Hot coffee. Most particular we are about it.
When we make coffee at home we use boiling water. And even if it’s not the correct way to make coffee, you rather get used to it. You can add a generous amount of cream and sugar and still enjoy a satisfying mouthful of thermal energy that can last a good thirty minutes.
Alene’s morming Americano is nice and hot today. Yesterday, she asked to have it remade. There was no fuss, because the barista knows the hot-water supply has been flaky lately — and he’s been having to steam water in a jug like he does the milk.
But she’s had to strike a lot of coffee shops off the list because their “hot” water is nowhere near hot enough. If you order tea, the longest of steepings yields no taste. And an Americano is lukewarm even before the addition of cream.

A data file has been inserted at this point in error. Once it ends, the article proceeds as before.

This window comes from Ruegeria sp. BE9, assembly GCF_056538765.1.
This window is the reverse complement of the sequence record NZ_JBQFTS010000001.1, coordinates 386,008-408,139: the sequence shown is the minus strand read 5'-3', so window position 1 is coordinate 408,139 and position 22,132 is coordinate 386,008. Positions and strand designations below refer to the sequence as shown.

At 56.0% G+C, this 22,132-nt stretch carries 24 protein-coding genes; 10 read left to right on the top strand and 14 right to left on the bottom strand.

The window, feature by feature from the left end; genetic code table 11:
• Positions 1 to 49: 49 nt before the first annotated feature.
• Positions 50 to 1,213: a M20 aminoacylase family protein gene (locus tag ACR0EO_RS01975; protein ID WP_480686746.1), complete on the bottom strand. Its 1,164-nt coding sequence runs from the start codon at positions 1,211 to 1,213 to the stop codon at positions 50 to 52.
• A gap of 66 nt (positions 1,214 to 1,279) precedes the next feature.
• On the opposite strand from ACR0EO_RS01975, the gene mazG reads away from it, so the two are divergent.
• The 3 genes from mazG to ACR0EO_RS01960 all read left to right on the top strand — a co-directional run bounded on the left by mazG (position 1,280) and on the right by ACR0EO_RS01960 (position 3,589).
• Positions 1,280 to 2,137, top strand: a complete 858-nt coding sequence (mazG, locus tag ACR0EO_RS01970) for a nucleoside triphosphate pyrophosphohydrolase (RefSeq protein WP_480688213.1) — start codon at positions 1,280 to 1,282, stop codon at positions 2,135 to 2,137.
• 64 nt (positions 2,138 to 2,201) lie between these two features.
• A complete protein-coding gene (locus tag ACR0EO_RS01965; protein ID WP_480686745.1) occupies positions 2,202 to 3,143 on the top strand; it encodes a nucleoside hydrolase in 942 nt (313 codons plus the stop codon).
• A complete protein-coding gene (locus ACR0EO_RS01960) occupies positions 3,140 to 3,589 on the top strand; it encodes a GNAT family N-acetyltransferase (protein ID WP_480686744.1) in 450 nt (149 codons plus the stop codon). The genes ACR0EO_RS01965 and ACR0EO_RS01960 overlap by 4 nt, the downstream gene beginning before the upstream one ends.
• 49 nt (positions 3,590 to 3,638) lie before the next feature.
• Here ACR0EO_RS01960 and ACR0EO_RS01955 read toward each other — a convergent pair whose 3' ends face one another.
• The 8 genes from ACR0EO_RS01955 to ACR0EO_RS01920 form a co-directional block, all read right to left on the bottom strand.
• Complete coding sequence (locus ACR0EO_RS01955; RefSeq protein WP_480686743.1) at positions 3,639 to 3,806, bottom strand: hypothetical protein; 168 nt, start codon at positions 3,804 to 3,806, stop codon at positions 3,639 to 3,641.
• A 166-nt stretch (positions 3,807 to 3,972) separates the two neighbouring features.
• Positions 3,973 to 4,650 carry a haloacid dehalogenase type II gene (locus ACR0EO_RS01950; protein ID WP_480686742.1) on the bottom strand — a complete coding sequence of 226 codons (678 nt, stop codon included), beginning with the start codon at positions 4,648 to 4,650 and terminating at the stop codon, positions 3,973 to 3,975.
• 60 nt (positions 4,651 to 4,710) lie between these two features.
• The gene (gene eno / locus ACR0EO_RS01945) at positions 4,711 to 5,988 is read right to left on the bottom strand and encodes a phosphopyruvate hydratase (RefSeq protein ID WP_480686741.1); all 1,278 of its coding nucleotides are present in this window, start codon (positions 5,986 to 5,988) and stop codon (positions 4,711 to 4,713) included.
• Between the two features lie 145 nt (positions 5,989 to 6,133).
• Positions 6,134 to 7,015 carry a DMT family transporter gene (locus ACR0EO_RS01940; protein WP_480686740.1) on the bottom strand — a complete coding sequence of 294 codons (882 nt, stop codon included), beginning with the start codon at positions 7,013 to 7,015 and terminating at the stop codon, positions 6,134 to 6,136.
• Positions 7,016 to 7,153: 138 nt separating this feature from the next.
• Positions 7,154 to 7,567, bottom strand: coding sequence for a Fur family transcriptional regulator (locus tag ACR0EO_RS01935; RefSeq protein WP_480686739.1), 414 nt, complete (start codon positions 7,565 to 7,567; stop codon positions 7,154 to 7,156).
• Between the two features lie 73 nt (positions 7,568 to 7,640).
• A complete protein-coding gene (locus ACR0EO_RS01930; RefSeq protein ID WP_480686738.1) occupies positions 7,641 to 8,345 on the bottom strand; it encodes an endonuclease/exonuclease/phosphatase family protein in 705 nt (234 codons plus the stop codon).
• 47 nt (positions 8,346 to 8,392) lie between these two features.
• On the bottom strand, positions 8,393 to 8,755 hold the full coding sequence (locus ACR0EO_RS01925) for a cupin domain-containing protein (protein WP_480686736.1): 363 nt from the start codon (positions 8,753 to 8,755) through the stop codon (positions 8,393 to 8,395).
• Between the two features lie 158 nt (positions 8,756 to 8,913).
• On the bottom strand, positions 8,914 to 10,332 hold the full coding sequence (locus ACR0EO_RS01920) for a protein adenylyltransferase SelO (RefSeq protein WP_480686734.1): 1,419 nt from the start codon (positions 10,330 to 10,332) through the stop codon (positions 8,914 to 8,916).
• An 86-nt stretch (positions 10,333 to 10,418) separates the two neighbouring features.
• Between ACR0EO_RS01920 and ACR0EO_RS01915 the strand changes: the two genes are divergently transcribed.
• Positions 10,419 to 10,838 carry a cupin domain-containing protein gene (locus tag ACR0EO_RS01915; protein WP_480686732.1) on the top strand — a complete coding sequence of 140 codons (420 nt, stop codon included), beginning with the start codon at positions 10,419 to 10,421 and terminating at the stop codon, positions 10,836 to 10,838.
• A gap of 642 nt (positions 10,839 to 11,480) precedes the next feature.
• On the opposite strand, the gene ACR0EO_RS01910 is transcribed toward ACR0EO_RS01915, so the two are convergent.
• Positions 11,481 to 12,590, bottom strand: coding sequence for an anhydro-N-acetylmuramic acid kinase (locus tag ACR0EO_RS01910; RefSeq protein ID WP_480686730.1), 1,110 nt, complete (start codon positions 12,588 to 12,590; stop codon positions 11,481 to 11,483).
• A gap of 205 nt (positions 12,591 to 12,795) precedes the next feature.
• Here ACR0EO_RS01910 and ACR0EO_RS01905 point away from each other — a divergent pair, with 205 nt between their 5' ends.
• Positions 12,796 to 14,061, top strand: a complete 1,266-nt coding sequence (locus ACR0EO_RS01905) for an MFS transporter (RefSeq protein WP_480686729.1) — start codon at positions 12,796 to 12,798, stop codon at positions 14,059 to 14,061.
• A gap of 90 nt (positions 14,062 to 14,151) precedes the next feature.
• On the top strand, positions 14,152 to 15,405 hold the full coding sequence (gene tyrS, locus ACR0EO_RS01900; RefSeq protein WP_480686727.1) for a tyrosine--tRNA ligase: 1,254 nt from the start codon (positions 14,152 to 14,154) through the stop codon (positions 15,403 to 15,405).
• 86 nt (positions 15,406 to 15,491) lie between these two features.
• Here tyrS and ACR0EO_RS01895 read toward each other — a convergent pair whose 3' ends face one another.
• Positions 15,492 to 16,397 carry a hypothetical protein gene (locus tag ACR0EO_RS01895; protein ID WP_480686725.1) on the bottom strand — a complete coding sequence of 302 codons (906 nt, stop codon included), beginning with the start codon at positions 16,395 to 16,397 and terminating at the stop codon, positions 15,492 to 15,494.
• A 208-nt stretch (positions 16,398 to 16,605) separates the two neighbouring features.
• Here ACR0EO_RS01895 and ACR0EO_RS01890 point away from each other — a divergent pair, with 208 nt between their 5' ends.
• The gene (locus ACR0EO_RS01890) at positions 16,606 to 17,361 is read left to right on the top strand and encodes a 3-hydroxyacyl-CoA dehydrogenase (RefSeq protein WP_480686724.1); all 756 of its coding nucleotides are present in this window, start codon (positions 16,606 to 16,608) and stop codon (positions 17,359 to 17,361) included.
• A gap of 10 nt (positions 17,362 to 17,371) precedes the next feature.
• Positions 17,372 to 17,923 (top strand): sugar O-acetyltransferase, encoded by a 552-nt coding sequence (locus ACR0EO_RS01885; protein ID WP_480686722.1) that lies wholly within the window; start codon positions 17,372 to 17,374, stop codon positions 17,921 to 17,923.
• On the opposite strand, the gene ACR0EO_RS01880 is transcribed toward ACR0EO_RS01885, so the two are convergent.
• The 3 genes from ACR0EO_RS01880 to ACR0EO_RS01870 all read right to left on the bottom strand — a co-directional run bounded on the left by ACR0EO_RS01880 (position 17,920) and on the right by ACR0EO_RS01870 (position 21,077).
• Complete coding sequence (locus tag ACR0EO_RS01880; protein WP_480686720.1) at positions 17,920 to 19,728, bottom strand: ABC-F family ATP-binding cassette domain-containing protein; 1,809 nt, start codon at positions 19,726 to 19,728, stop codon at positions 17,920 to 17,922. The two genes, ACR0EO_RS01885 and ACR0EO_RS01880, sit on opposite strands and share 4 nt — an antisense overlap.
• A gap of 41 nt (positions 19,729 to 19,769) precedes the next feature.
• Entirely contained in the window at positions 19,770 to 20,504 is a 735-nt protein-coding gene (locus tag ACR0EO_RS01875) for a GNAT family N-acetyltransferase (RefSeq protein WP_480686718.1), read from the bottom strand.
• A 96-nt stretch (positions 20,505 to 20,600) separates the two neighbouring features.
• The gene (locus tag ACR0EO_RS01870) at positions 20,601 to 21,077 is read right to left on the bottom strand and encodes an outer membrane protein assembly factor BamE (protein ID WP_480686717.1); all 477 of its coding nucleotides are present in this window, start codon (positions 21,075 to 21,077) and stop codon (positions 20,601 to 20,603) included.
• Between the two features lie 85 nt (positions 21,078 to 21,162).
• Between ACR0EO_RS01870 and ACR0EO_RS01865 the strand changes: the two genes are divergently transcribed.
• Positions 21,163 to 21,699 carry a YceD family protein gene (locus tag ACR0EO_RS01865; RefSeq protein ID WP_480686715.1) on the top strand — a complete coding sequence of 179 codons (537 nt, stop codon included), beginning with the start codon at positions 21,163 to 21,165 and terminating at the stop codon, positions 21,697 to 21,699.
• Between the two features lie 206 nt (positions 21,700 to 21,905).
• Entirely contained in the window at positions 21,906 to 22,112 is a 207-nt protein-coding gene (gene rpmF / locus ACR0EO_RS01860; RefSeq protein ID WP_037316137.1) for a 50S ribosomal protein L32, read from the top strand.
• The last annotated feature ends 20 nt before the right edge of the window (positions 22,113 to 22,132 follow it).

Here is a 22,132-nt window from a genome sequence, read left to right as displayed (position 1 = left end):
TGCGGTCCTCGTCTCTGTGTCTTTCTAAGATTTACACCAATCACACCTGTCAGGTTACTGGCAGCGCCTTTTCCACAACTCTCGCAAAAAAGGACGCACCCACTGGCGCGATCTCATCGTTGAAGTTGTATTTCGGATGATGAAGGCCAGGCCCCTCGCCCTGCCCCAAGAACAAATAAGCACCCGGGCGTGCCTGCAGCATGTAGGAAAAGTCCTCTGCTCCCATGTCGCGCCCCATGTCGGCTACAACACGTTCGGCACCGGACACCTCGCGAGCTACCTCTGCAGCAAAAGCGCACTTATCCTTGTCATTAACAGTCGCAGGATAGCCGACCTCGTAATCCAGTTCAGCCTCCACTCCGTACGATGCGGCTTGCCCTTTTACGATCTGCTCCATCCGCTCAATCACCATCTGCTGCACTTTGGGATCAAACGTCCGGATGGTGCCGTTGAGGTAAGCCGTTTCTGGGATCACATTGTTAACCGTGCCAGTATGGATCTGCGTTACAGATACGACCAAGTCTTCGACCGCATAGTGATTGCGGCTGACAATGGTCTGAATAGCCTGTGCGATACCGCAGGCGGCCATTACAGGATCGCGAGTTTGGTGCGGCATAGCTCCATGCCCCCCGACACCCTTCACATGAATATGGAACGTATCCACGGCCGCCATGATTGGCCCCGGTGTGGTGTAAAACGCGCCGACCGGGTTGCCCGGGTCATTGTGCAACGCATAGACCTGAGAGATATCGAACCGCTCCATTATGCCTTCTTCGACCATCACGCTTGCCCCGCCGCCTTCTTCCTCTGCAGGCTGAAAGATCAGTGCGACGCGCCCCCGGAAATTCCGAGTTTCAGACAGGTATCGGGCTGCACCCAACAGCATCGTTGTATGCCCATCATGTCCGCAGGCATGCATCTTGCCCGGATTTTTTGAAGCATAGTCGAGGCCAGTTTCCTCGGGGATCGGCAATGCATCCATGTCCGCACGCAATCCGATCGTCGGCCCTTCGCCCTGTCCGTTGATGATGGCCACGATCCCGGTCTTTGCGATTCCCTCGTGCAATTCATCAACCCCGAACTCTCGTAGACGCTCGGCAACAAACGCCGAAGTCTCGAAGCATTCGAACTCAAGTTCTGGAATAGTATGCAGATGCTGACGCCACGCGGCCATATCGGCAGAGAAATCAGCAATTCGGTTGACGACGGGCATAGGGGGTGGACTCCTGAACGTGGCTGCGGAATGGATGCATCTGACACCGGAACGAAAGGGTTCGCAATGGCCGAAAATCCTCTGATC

At my suggestion, Alene does the finger test — dipping a finger into the coffee — and leaving it in — to show how far from hot the drink is!
We don’t know why coffee shops keep the water so tepid. Perhaps it does save money to set the temperature lower and use less electricity. Perhaps it discourages customers from excessive use of cream. Perhaps it moves people out faster because drinks are consumed in less time. And perhaps it protects staff from getting scalded.
A recent explanation offered to Alene is that if water is too hot it “burns the espresso”.
I’m not sure I buy that. But I do know that when my coffee comes up, I want to see steam!